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From: David Abrahams (dave_at_[hidden])
Date: 2006-01-31 16:23:53

"Robert Ramey" <ramey_at_[hidden]> writes:

> David Abrahams wrote:
>> "Robert Ramey" <ramey_at_[hidden]> writes:
>> In my experience, Boost.Test is
>> overpowered for the purposes of Boost regression testing,
> Now that is an interesting observation that I would tend to agree with.
> It really points to the design of boost test itself. I understand the
> the problem - library development gets driven be feature comparisons
> with other libraries, wish lists, "cool" features, and I think more
> mundane aspects like a good "user directed" manual, conceptual
> transparency, idiot-proofness etc seem to lose importance.
> Actually, maybe my concerns can be addressed by going back
> into boost test and using the "minimal" option.

That might help, but the author is opposed to adding the facilities
needed to make that viable for me. I can't turn off the crash
handlers on Windows, for example, so debugging a problem in a "minimal
test" application is often prohibitive.

> As I said before, I think that Boost Test could be much, much
> more important than it is in drawing new users to boost. For
> this to happen I would like to see:
> a) an easier to read and use manual
> b) a minimal level implemented as header only so that users
> in need of immediate gratification could get it. This would
> address the user who turns to boost because he's under
> huge pressure to find a bug. Solving someone's problem
> in less than two hours is going to turn anyone into a boost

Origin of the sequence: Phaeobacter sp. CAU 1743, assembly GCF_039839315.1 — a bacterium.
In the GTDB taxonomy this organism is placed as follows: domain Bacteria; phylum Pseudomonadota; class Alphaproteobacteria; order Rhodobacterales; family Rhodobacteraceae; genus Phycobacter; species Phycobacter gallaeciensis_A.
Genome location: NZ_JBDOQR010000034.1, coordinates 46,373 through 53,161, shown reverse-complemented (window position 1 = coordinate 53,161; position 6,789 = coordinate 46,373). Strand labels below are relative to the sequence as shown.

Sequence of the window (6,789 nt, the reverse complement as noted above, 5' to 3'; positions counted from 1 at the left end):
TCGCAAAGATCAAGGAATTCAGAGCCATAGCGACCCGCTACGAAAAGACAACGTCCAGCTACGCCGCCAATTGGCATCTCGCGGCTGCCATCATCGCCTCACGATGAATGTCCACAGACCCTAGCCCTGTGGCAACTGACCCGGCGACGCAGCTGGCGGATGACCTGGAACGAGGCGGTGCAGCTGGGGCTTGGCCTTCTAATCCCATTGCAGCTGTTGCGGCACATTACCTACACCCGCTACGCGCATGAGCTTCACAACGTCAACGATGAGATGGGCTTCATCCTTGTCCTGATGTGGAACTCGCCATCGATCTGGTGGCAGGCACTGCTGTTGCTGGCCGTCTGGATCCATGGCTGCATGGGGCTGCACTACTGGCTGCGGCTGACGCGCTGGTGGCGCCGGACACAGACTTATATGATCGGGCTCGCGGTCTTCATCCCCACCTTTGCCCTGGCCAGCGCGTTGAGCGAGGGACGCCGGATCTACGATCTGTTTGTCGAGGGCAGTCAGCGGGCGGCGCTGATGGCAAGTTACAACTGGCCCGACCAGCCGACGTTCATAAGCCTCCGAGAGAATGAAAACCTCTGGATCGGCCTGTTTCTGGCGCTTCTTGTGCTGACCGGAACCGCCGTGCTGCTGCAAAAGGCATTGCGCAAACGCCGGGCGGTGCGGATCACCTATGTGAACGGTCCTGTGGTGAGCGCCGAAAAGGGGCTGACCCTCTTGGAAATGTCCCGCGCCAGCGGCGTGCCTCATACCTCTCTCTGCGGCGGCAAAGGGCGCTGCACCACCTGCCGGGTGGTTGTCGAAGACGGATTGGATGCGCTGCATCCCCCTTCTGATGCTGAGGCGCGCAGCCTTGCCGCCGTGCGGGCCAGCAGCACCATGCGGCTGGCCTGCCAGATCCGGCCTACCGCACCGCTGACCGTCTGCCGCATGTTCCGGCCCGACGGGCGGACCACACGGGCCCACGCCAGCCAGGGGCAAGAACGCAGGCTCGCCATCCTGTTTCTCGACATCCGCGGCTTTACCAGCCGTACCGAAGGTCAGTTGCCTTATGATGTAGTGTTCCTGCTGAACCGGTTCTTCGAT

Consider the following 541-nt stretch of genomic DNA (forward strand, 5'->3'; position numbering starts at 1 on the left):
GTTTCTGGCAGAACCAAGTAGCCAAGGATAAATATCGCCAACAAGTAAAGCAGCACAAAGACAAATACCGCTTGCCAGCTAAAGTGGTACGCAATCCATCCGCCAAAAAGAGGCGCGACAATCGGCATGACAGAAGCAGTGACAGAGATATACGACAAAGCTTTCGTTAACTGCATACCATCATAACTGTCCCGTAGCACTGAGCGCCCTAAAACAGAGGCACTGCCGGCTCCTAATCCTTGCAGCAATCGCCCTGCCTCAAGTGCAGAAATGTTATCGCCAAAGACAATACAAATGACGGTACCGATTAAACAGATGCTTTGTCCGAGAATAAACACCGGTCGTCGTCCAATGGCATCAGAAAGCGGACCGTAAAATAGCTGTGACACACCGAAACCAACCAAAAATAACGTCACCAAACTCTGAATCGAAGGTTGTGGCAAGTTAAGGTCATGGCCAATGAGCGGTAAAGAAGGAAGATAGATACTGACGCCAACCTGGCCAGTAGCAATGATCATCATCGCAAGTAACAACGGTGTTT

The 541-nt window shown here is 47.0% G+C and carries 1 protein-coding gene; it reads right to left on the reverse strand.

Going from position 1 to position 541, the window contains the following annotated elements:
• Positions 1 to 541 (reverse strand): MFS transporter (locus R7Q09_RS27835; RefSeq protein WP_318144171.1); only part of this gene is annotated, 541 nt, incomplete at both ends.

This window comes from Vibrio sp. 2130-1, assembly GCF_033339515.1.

> booster.
> I realize that the above is my own personal wish list so
> we have a lot of conceptual recursion here.
>> Windows it tends to stand in the way of debugging by "handling"
>> crashes as exceptions rather than invoking JIT or the debugger.
> Hmmm - I don't we want to invoke the debugger in the
> regression tests.

What happens on the testers machine if it runs this program?

     #include <cassert>
     int main() { assert(0); }

If it throws up a dialog and if we have no test monitor to kill it, I
agree that we ought to have something in place to make sure no dialog
comes up. But I was sure the test script *did* start a monitor that
could kill off any hung applications (?)

> I practice I fire up my debugger on any failed
> test and set my VC debugger to trap on any exception - this
> works great for me.

IIRC, you only get to see the program state after the program has
unwound to the exception handler in the test library. That's too

Dave Abrahams
Boost Consulting

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